The Supreme Court cited Troy Bank v. G.A. Whitehead & Co., 222 U.S. 39, 32 S. Ct. 9, 56 L. Ed. 81 (1911), as an early case setting *498 forth this interpretation of "amount-in-controversy." Id. at 336, 89 S. Ct. at 1057. In Troy Bank, the Court held that in a suit filed jointly by two plaintiffs to enforce a vendor's lien, the value of the lien was the amount in controversy because the lien was "a single thing or entity in which the plaintiffs have a common and undivided interest, and which neither can enforce without the other." Troy Bank, 222 U.S. at 41, 32 S. Ct. at 9.

Snyder involved two actionsone by shareholders against the board of directors of a corporation for the excess value of stock sold by the directors for less than market value, the excess to be distributed among all shareholders; the other by customers of a gas company for recovery of overpayments. No member of either class individually met the jurisdictional amount, and because neither case involved an effort to enforce a "single title or right" in which the class members had a "common and undivided interest," the class members could not aggregate their claims to arrive at the jurisdictional amount.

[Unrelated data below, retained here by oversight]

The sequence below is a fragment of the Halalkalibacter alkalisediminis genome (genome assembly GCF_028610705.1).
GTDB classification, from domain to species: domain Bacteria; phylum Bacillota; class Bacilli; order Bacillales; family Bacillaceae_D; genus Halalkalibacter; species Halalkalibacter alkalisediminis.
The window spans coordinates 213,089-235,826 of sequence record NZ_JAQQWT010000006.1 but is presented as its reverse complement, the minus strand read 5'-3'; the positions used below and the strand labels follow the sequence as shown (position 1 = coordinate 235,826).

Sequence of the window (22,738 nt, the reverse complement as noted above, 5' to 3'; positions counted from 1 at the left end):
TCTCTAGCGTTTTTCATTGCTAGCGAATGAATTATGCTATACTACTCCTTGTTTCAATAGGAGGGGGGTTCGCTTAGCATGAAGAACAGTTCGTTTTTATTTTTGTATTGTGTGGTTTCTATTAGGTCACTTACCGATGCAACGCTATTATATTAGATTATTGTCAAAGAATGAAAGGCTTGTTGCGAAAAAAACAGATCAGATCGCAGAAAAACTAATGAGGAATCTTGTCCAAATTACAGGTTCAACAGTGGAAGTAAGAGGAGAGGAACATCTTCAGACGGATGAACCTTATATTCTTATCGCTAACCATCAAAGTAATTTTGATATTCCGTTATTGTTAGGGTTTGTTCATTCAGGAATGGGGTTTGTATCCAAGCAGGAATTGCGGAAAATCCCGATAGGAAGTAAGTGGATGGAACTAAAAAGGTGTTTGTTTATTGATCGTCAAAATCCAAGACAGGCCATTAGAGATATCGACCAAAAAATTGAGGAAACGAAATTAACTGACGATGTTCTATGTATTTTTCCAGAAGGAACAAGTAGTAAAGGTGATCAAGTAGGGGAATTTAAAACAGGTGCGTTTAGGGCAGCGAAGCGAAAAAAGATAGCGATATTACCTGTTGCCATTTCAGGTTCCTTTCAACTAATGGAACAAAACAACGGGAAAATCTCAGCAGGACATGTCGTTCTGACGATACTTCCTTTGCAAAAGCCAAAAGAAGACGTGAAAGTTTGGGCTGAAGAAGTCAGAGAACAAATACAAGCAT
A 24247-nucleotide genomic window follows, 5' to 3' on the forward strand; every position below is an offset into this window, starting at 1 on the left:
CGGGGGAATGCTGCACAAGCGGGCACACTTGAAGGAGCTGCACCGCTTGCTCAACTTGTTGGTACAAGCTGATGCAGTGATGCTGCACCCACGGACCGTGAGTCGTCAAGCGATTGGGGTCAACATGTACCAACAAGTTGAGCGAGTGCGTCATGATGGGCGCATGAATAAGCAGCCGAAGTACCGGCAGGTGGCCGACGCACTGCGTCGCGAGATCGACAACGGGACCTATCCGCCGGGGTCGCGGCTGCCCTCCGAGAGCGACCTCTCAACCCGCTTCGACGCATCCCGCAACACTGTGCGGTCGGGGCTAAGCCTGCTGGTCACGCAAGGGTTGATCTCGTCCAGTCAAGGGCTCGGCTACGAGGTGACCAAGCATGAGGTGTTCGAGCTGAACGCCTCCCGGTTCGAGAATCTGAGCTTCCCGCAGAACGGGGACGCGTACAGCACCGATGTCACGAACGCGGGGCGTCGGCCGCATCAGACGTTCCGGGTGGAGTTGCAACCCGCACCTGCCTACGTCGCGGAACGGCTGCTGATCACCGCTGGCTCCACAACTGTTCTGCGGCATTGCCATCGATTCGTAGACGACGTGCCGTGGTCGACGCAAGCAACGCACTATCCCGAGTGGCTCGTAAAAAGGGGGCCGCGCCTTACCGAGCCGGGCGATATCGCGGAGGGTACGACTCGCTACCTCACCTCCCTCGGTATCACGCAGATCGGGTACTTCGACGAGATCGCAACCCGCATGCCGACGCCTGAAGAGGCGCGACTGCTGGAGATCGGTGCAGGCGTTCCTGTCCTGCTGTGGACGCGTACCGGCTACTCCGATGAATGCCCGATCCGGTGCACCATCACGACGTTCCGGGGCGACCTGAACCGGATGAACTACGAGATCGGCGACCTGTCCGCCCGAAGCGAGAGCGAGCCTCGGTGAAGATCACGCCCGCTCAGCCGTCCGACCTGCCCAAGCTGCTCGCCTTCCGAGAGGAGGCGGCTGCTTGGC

The Court explained that the amount-in-controversy requirement must be strictly construed so as not to frustrate the congressional purpose behind it: to keep the diversity caseload of the federal courts under control. Id. at 339, 89 S. Ct. at 1058.

In Zahn v. International Paper Co., 414 U.S. 291, 94 S. Ct. 505, 38 L. Ed. 2d 511 (1973), the Supreme Court extended Snyder to cases in which the named plaintiffs met the jurisdictional amount, but the other class members did not. Because the class members, owners of lakefront property suing an alleged polluter of the lake, had "separate and distinct amount," and those plaintiffs that did not meet the amount had to be dismissed. Id. at 301, 94 S. Ct. at 512.